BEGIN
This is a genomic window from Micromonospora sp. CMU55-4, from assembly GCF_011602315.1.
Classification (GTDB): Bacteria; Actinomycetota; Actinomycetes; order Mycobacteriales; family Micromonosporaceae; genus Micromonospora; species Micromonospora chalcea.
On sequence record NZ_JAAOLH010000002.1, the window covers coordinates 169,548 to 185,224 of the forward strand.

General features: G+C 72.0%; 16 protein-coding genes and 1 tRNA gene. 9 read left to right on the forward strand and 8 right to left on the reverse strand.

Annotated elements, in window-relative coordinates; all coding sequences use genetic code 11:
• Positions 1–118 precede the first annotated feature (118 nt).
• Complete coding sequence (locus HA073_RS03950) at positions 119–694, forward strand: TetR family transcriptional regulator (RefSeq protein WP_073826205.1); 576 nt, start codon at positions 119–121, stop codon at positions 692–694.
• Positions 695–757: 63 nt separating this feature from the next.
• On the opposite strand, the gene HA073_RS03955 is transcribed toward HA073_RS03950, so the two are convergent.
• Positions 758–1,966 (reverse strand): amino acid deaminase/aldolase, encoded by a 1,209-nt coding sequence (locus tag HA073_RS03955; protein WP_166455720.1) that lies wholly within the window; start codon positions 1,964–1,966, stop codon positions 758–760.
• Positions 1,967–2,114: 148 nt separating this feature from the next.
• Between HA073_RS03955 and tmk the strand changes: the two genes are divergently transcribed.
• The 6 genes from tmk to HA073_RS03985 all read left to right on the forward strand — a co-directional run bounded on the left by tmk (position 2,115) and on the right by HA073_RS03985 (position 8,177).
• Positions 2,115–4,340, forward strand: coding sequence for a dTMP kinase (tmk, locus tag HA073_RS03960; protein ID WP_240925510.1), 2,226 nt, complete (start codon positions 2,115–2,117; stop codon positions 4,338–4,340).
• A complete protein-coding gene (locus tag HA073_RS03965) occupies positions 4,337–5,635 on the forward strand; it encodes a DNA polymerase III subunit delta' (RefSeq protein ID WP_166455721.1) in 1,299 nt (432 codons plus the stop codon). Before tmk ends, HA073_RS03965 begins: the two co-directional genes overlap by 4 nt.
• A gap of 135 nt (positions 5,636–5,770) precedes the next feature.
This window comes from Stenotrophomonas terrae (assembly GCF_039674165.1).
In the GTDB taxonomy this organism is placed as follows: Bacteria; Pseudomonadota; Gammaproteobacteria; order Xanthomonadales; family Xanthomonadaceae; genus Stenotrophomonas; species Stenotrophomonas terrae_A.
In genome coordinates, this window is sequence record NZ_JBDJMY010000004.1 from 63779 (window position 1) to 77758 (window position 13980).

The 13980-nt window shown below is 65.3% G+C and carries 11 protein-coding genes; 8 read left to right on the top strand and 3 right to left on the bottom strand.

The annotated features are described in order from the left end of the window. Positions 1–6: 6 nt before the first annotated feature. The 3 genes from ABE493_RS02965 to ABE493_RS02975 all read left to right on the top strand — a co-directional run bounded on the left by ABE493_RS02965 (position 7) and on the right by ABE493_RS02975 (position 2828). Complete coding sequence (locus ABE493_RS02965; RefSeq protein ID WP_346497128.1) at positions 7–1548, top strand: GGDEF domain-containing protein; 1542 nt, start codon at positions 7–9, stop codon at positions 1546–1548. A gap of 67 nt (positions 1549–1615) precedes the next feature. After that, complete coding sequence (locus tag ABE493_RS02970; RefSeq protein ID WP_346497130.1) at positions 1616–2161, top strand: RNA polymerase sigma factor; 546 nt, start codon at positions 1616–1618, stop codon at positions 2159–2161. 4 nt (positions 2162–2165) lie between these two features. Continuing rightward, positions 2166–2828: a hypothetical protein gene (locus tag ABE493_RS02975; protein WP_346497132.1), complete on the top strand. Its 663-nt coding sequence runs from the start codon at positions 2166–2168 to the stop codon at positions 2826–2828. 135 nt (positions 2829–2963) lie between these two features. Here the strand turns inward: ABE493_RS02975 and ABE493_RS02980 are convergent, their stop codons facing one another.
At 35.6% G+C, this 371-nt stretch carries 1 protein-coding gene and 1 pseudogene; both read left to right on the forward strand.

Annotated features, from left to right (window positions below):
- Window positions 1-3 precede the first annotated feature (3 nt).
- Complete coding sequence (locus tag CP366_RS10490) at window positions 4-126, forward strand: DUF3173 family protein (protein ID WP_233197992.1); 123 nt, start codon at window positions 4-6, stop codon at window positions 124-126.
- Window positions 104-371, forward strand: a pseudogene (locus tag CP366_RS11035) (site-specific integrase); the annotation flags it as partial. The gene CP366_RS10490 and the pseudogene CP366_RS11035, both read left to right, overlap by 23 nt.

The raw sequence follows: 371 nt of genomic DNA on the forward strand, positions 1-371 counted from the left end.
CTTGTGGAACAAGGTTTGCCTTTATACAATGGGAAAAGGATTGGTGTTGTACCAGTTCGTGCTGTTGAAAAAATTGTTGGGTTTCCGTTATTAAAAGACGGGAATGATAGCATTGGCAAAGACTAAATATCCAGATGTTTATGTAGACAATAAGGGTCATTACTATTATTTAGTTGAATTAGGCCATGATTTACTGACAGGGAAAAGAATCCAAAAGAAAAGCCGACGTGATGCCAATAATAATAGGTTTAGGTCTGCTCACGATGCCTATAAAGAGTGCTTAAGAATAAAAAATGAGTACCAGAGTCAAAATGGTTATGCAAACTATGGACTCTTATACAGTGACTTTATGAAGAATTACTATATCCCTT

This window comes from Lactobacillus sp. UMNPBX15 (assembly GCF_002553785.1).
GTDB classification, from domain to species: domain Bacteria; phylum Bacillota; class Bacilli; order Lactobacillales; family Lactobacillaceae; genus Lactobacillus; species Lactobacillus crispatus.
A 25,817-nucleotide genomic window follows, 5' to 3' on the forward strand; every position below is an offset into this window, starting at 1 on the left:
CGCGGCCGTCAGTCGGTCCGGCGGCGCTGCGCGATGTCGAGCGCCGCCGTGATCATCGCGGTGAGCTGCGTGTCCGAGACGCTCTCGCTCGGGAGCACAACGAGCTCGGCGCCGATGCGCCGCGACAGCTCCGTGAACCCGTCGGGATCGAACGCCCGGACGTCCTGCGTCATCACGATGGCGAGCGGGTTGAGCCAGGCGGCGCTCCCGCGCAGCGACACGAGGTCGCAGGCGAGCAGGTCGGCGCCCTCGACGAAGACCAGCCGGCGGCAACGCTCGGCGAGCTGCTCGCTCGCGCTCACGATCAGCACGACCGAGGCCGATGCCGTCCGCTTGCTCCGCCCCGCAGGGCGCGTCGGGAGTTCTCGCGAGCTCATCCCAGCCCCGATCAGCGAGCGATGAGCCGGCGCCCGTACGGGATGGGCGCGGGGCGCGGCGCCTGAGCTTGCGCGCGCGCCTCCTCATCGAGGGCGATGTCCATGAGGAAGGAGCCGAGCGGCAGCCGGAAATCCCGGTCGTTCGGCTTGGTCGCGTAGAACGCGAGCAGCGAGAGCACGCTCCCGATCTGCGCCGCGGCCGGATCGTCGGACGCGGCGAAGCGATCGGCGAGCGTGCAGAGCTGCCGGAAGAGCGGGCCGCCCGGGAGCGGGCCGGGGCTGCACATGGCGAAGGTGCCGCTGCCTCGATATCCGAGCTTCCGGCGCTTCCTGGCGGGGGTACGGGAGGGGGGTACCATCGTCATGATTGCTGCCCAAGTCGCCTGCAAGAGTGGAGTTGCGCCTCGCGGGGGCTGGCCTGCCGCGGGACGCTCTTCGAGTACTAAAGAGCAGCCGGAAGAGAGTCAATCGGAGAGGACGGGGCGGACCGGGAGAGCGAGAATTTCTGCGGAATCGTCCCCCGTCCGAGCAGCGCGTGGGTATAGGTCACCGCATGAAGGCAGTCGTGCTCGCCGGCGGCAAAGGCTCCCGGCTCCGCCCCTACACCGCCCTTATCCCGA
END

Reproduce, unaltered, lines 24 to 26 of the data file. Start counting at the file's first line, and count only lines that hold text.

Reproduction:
- Window positions 1-3 precede the first annotated feature (3 nt).
- Complete coding sequence (locus tag CP366_RS10490) at window positions 4-126, forward strand: DUF3173 family protein (protein ID WP_233197992.1); 123 nt, start codon at window positions 4-6, stop codon at window positions 124-126.
- Window positions 104-371, forward strand: a pseudogene (locus tag CP366_RS11035) (site-specific integrase); the annotation flags it as partial. The gene CP366_RS10490 and the pseudogene CP366_RS11035, both read left to right, overlap by 23 nt.